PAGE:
Major League Baseball gave us plenty of moments to be thankful for this season.Just a few of them: One of the most dramatic Fall Classics in recent memory, culminating in the Astros' first World Series title in franchise history. Giancarlo Stanton's and Aaron Judge's awe-inspiring home run displays. Cody Bellinger
Major League Baseball gave us plenty of moments to be thankful for this season.
Just a few of them: One of the most dramatic Fall Classics in recent memory, culminating in the Astros' first World Series title in franchise history. Giancarlo Stanton's and Aaron Judge's awe-inspiring home run displays. Cody Bellinger breaking into the big leagues and ripping homers at a record pace. Chris Sale striking out 300 batters. Corey Kluber pitching four straight months of near-unhittable baseball. The Indians winning 22 straight games.
But sometimes it's the little things -- and no one knows that better than these players.
As you enjoy your Thanksgiving weekend, here are some of the least likely hits from the Major Leagues this year. From homers that rarely clear the wall to behemoths squibbing tappers through the defense, these hitters all had something to be thankful for in 2017.
Thankful for: The Crawford Boxes
Statcast™ hit probability: 11 percent
You remember this World Series home run -- a sky-high fly that kept going and going and going -- until it finally dropped into the very front of the Crawford Boxes at Minute Maid Park, extending the Astros' lead late in a Game 5 that was still far from over. Correa's homer had a launch angle of 48 degrees -- the highest for any homer hit in the Majors all season, and one of only five hit with a launch angle that high since Statcast™ started tracking in 2015. Even with an exit velocity of 105.8 mph, that launch angle gave his fly ball a hit probability of just 11 percent, according to Statcast™. Batted balls at those launch angles are almost always flyouts, and if not for Houston's left field, Correa's homer on the game's biggest stage might not have happened.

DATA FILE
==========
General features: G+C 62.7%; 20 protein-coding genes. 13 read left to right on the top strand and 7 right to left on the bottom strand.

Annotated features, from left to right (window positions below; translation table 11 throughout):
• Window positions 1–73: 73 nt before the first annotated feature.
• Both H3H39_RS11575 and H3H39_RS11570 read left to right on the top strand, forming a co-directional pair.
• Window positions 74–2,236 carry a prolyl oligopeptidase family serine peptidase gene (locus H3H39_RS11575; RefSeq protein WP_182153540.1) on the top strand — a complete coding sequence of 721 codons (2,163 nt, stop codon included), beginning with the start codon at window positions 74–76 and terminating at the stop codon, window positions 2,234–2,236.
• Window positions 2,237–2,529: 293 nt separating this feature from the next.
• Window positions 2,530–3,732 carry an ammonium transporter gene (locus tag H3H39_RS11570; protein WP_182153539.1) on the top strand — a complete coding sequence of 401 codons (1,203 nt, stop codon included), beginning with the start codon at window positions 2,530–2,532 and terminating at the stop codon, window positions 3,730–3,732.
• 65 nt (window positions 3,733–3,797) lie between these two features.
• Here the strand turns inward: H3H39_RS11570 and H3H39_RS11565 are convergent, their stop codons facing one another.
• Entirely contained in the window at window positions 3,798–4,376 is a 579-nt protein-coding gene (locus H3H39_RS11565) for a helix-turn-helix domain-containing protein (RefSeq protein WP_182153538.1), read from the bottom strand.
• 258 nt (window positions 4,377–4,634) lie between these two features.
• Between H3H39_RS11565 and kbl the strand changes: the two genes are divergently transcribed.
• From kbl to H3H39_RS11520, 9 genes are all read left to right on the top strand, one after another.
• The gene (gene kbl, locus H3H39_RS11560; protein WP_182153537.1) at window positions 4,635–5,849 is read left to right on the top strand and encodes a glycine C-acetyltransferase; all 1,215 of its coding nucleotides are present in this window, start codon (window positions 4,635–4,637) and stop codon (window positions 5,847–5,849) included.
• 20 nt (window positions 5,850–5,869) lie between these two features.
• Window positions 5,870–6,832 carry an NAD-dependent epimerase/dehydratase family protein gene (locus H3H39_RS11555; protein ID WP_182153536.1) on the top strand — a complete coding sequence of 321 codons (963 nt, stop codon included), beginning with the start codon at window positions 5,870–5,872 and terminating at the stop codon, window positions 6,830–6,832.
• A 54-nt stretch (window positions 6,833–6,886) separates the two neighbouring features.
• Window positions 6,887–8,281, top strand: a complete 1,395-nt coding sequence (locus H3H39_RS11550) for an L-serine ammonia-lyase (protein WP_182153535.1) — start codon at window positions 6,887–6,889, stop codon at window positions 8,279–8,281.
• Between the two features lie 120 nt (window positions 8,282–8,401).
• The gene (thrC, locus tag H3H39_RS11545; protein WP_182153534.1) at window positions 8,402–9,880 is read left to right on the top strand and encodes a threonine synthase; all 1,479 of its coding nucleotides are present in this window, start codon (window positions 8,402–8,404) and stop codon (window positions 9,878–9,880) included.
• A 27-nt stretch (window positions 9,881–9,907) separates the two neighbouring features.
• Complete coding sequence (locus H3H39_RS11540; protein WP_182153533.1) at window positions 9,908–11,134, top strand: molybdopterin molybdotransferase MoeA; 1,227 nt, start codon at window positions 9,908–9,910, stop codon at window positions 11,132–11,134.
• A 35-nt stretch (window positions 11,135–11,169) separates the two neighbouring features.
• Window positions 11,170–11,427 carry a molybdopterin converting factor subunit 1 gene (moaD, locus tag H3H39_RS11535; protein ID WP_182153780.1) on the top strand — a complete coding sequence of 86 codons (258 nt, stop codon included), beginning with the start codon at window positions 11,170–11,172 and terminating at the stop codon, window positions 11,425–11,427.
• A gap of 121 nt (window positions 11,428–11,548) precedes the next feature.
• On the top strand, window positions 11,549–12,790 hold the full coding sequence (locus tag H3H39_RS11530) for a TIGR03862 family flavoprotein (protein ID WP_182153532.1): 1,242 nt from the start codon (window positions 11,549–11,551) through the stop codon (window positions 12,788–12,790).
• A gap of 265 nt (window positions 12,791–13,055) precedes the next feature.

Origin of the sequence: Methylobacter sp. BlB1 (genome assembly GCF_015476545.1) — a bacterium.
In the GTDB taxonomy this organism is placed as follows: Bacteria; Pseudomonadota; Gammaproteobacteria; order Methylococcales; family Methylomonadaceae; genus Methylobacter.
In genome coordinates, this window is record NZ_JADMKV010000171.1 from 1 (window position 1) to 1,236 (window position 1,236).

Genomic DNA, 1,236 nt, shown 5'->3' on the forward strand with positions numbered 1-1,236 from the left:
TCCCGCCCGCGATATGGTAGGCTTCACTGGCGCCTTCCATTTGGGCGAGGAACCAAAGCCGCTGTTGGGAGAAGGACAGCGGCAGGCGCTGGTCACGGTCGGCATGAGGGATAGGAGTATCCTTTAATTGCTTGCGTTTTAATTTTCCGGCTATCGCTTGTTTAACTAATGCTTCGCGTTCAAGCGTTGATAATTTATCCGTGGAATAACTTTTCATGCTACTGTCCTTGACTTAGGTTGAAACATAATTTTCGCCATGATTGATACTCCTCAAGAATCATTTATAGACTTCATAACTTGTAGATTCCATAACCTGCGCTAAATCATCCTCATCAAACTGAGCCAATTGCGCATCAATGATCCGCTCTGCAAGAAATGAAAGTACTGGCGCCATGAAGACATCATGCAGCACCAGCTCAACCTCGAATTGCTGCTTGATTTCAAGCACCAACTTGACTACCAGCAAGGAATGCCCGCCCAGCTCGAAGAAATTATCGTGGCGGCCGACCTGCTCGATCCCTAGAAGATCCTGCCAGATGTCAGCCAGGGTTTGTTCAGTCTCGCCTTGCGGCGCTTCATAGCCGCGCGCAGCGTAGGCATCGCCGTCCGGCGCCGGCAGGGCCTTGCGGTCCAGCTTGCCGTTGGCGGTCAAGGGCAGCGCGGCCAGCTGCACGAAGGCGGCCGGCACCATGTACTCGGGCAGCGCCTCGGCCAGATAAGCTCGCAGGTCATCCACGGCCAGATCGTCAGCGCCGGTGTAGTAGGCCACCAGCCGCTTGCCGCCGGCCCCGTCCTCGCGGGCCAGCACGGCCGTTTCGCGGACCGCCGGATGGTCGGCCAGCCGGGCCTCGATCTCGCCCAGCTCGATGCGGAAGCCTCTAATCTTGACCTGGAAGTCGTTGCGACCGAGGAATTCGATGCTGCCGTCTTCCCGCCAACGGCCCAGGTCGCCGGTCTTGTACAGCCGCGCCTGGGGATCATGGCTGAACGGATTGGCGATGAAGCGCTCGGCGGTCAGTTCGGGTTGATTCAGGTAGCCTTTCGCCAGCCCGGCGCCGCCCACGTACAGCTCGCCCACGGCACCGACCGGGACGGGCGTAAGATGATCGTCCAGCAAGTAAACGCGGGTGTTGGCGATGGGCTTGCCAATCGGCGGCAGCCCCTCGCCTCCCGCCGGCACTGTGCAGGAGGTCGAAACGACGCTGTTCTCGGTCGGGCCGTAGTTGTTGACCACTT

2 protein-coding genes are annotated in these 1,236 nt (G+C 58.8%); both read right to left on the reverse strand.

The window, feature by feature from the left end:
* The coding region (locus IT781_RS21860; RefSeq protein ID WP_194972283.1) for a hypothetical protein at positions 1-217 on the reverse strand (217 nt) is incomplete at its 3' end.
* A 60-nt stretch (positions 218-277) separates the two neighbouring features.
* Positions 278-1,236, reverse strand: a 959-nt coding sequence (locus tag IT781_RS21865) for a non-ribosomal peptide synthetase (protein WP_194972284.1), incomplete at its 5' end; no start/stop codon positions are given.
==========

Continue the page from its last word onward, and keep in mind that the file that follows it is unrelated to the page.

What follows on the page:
Thankful for: Mile High air
Statcast™ hit probability: 13 percent
Talk about drama. Arenado came up in the ninth inning on June 18 with the Rockies trailing by one with two runners on, a home run shy of the cycle. He got it. Arenado's drive off Giants closer Mark Melancon just cleared the left-field wall at Coors Field for a walk-off three-run homer to complete his first career cycle. The home run had an exit velocity of 93.2 mph, under the Statcast™ hard-hit threshold of 95-plus mph, and a launch angle of 33 degrees. That gave it a hit probability of just 13 percent. Not only that, batted balls with that combination of exit velocity and launch angle have been homers just 7 percent of the time since Statcast™ began. Still counts!
Thankful for: Pesky's Pole
Statcast™ hit probability: 2 percent
On July 29, Cain stepped to the plate at Fenway Park and lofted what looked like a routine fly ball to right field. Only it kept slicing toward Fenway's famous short corner, and as Mookie Betts chased it, it landed just fair inside Pesky's Pole for a home run -- 302 feet away -- the shortest projected distance for any over-the-fence homer hit in the Major Leagues since Statcast™ started tracking. With an exit velocity of 90.4 mph and a launch angle of 39 degrees, Cain's home run came in with a hit probability of 2 percent. It's the only batted ball with that combination of exit velocity and launch angle to be a home run in Statcast™ history. Betts could only wander back to his position in disbelief.